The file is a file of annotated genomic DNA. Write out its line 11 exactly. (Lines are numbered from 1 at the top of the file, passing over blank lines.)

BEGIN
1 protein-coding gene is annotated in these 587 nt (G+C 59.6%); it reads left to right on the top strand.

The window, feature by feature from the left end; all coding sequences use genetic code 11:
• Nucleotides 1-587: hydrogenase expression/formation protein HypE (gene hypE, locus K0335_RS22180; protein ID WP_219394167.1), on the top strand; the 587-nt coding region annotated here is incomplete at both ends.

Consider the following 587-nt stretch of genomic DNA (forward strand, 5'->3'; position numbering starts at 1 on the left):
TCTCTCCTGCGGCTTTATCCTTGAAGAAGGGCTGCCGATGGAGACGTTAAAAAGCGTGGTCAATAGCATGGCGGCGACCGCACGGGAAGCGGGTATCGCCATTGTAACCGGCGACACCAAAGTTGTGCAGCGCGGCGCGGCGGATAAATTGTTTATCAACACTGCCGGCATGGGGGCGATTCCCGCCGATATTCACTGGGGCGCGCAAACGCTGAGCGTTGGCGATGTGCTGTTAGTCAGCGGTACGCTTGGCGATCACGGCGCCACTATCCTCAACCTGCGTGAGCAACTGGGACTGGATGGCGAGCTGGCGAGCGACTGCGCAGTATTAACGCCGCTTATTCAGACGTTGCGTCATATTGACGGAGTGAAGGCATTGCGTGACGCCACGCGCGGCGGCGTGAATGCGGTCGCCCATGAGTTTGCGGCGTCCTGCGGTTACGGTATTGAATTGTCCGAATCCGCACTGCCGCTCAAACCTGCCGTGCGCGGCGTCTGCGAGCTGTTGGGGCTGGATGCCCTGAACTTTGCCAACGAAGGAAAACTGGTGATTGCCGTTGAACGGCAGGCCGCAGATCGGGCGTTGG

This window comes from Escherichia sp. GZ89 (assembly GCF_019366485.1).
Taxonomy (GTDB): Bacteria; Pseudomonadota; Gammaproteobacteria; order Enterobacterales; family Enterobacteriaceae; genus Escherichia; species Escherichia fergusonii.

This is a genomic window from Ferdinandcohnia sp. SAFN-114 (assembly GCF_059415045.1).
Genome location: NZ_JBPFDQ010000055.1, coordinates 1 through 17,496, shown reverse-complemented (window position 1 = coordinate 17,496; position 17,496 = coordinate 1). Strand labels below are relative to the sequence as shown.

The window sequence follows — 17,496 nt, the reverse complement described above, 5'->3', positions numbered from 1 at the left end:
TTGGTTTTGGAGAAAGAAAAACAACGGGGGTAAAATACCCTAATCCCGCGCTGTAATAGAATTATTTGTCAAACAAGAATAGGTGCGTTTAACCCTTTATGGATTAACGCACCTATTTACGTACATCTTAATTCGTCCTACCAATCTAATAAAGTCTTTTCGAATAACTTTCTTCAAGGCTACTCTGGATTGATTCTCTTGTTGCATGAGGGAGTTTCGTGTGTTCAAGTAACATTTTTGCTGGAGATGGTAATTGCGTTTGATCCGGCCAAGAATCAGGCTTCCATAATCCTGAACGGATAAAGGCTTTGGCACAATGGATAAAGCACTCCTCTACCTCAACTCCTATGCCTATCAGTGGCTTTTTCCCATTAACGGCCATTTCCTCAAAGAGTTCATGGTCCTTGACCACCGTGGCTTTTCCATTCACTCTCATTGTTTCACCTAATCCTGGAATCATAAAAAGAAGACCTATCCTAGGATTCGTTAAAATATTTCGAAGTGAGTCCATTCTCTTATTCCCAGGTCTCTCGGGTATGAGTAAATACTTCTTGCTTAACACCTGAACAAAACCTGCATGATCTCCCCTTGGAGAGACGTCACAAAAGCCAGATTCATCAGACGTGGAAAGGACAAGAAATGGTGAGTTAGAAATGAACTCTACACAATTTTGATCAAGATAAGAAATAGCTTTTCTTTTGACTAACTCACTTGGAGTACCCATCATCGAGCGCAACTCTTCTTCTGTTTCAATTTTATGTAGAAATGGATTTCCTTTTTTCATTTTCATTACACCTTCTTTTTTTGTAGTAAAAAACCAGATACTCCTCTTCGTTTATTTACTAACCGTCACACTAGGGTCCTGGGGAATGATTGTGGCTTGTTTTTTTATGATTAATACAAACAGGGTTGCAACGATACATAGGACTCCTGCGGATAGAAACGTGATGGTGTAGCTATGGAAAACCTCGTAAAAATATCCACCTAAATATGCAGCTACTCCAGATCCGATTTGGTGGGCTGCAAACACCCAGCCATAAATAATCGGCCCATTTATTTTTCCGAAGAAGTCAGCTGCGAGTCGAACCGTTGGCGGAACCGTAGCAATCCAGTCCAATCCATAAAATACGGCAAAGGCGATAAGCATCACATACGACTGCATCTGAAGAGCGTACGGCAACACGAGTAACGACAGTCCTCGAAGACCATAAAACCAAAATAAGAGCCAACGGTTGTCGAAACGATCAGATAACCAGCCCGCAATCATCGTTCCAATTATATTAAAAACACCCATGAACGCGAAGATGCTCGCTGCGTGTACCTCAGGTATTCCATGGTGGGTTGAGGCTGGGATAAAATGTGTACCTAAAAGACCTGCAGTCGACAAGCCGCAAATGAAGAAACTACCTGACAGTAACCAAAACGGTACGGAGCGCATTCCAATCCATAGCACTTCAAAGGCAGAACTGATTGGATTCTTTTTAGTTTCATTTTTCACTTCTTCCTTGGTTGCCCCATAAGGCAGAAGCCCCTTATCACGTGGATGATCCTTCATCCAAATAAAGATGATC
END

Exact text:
TTGGTTTTGGAGAAAGAAAAACAACGGGGGTAAAATACCCTAATCCCGCGCTGTAATAGAATTATTTGTCAAACAAGAATAGGTGCGTTTAACCCTTTATGGATTAACGCACCTATTTACGTACATCTTAATTCGTCCTACCAATCTAATAAAGTCTTTTCGAATAACTTTCTTCAAGGCTACTCTGGATTGATTCTCTTGTTGCATGAGGGAGTTTCGTGTGTTCAAGTAACATTTTTGCTGGAGATGGTAATTGCGTTTGATCCGGCCAAGAATCAGGCTTCCATAATCCTGAACGGATAAAGGCTTTGGCACAATGGATAAAGCACTCCTCTACCTCAACTCCTATGCCTATCAGTGGCTTTTTCCCATTAACGGCCATTTCCTCAAAGAGTTCATGGTCCTTGACCACCGTGGCTTTTCCATTCACTCTCATTGTTTCACCTAATCCTGGAATCATAAAAAGAAGACCTATCCTAGGATTCGTTAAAATATTTCGAAGTGAGTCCATTCTCTTATTCCCAGGTCTCTCGGGTATGAGTAAATACTTCTTGCTTAACACCTGAACAAAACCTGCATGATCTCCCCTTGGAGAGACGTCACAAAAGCCAGATTCATCAGACGTGGAAAGGACAAGAAATGGTGAGTTAGAAATGAACTCTACACAATTTTGATCAAGATAAGAAATAGCTTTTCTTTTGACTAACTCACTTGGAGTACCCATCATCGAGCGCAACTCTTCTTCTGTTTCAATTTTATGTAGAAATGGATTTCCTTTTTTCATTTTCATTACACCTTCTTTTTTTGTAGTAAAAAACCAGATACTCCTCTTCGTTTATTTACTAACCGTCACACTAGGGTCCTGGGGAATGATTGTGGCTTGTTTTTTTATGATTAATACAAACAGGGTTGCAACGATACATAGGACTCCTGCGGATAGAAACGTGATGGTGTAGCTATGGAAAACCTCGTAAAAATATCCACCTAAATATGCAGCTACTCCAGATCCGATTTGGTGGGCTGCAAACACCCAGCCATAAATAATCGGCCCATTTATTTTTCCGAAGAAGTCAGCTGCGAGTCGAACCGTTGGCGGAACCGTAGCAATCCAGTCCAATCCATAAAATACGGCAAAGGCGATAAGCATCACATACGACTGCATCTGAAGAGCGTACGGCAACACGAGTAACGACAGTCCTCGAAGACCATAAAACCAAAATAAGAGCCAACGGTTGTCGAAACGATCAGATAACCAGCCCGCAATCATCGTTCCAATTATATTAAAAACACCCATGAACGCGAAGATGCTCGCTGCGTGTACCTCAGGTATTCCATGGTGGGTTGAGGCTGGGATAAAATGTGTACCTAAAAGACCTGCAGTCGACAAGCCGCAAATGAAGAAACTACCTGACAGTAACCAAAACGGTACGGAGCGCATTCCAATCCATAGCACTTCAAAGGCAGAACTGATTGGATTCTTTTTAGTTTCATTTTTCACTTCTTCCTTGGTTGCCCCATAAGGCAGAAGCCCCTTATCACGTGGATGATCCTTCATCCAAATAAAGATGATC